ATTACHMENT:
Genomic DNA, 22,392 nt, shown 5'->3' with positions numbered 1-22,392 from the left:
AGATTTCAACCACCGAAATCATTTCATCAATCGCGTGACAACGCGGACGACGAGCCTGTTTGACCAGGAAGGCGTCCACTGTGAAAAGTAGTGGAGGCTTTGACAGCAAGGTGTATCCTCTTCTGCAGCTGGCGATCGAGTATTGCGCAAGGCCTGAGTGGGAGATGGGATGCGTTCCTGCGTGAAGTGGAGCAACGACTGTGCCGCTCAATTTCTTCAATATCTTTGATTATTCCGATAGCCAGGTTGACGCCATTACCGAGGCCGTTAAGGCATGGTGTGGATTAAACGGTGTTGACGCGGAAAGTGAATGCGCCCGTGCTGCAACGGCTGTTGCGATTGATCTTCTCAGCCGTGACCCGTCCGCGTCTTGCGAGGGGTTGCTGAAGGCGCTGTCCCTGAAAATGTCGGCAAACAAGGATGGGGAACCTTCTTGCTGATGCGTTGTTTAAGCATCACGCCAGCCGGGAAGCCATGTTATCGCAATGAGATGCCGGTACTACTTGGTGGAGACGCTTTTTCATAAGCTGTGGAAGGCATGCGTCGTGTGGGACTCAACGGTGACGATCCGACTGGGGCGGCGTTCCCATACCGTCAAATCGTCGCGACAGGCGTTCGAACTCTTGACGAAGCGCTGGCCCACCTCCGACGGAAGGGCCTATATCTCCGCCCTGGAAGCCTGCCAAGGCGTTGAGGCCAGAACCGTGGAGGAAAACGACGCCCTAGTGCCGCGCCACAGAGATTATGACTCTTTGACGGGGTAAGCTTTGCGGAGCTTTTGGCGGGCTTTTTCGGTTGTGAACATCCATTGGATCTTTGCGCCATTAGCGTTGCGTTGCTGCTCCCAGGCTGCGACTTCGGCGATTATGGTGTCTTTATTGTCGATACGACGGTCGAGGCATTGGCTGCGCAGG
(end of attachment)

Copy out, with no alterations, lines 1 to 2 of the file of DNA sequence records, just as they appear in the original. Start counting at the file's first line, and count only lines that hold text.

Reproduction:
Genomic DNA, 22,392 nt, shown 5'->3' with positions numbered 1-22,392 from the left:
AGATTTCAACCACCGAAATCATTTCATCAATCGCGTGACAACGCGGACGACGAGCCTGTTTGACCAGGAAGGCGTCCACTGTGAAAAGTAGTGGAGGCTTTGACAGCAAGGTGTATCCTCTTCTGCAGCTGGCGATCGAGTATTGCGCAAGGCCTGAGTGGGAGATGGGATGCGTTCCTGCGTGAAGTGGAGCAACGACTGTGCCGCTCAATTTCTTCAATATCTTTGATTATTCCGATAGCCAGGTTGACGCCATTACCGAGGCCGTTAAGGCATGGTGTGGATTAAACGGTGTTGACGCGGAAAGTGAATGCGCCCGTGCTGCAACGGCTGTTGCGATTGATCTTCTCAGCCGTGACCCGTCCGCGTCTTGCGAGGGGTTGCTGAAGGCGCTGTCCCTGAAAATGTCGGCAAACAAGGATGGGGAACCTTCTTGCTGATGCGTTGTTTAAGCATCACGCCAGCCGGGAAGCCATGTTATCGCAATGAGATGCCGGTACTACTTGGTGGAGACGCTTTTTCATAAGCTGTGGAAGGCATGCGTCGTGTGGGACTCAACGGTGACGATCCGACTGGGGCGGCGTTCCCATACCGTCAAATCGTCGCGACAGGCGTTCGAACTCTTGACGAAGCGCTGGCCCACCTCCGACGGAAGGGCCTATATCTCCGCCCTGGAAGCCTGCCAAGGCGTTGAGGCCAGAACCGTGGAGGAAAACGACGCCCTAGTGCCGCGCCACAGAGATTATGACTCTTTGACGGGGTAAGCTTTGCGGAGCTTTTGGCGGGCTTTTTCGGTTGTGAACATCCATTGGATCTTTGCGCCATTAGCGTTGCGTTGCTGCTCCCAGGCTGCGACTTCGGCGATTATGGTGTCTTTATTGTCGATACGACGGTCGAGGCATTGGCTGCGCAGG